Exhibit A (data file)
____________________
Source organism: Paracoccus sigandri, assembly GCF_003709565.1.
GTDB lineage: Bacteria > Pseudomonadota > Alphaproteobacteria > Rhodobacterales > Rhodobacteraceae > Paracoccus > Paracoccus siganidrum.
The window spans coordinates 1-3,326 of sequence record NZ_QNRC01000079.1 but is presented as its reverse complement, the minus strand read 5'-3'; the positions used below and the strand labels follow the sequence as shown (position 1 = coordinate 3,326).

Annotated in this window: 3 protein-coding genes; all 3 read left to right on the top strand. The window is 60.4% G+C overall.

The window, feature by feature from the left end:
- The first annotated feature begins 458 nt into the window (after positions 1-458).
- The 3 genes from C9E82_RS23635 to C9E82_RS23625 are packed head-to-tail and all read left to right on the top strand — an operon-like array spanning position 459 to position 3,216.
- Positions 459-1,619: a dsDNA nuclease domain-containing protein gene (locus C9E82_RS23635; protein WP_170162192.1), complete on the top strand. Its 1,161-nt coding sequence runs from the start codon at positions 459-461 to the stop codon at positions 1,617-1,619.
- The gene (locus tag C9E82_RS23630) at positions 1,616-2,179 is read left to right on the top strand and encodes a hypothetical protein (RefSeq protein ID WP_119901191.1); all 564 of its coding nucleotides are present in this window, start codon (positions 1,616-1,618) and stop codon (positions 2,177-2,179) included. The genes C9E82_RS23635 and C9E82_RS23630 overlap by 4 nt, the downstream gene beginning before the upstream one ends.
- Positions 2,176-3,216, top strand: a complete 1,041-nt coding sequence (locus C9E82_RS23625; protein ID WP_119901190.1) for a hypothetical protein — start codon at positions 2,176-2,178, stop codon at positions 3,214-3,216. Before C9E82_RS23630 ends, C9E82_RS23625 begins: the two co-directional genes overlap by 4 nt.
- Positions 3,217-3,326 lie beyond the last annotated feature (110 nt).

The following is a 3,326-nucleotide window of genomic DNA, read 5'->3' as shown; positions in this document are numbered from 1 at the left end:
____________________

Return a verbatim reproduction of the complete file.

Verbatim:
Source organism: Paracoccus sigandri, assembly GCF_003709565.1.
GTDB lineage: Bacteria > Pseudomonadota > Alphaproteobacteria > Rhodobacterales > Rhodobacteraceae > Paracoccus > Paracoccus siganidrum.
The window spans coordinates 1-3,326 of sequence record NZ_QNRC01000079.1 but is presented as its reverse complement, the minus strand read 5'-3'; the positions used below and the strand labels follow the sequence as shown (position 1 = coordinate 3,326).

Annotated in this window: 3 protein-coding genes; all 3 read left to right on the top strand. The window is 60.4% G+C overall.

The window, feature by feature from the left end:
- The first annotated feature begins 458 nt into the window (after positions 1-458).
- The 3 genes from C9E82_RS23635 to C9E82_RS23625 are packed head-to-tail and all read left to right on the top strand — an operon-like array spanning position 459 to position 3,216.
- Positions 459-1,619: a dsDNA nuclease domain-containing protein gene (locus C9E82_RS23635; protein WP_170162192.1), complete on the top strand. Its 1,161-nt coding sequence runs from the start codon at positions 459-461 to the stop codon at positions 1,617-1,619.
- The gene (locus tag C9E82_RS23630) at positions 1,616-2,179 is read left to right on the top strand and encodes a hypothetical protein (RefSeq protein ID WP_119901191.1); all 564 of its coding nucleotides are present in this window, start codon (positions 1,616-1,618) and stop codon (positions 2,177-2,179) included. The genes C9E82_RS23635 and C9E82_RS23630 overlap by 4 nt, the downstream gene beginning before the upstream one ends.
- Positions 2,176-3,216, top strand: a complete 1,041-nt coding sequence (locus C9E82_RS23625; protein ID WP_119901190.1) for a hypothetical protein — start codon at positions 2,176-2,178, stop codon at positions 3,214-3,216. Before C9E82_RS23630 ends, C9E82_RS23625 begins: the two co-directional genes overlap by 4 nt.
- Positions 3,217-3,326 lie beyond the last annotated feature (110 nt).

The following is a 3,326-nucleotide window of genomic DNA, read 5'->3' as shown; positions in this document are numbered from 1 at the left end: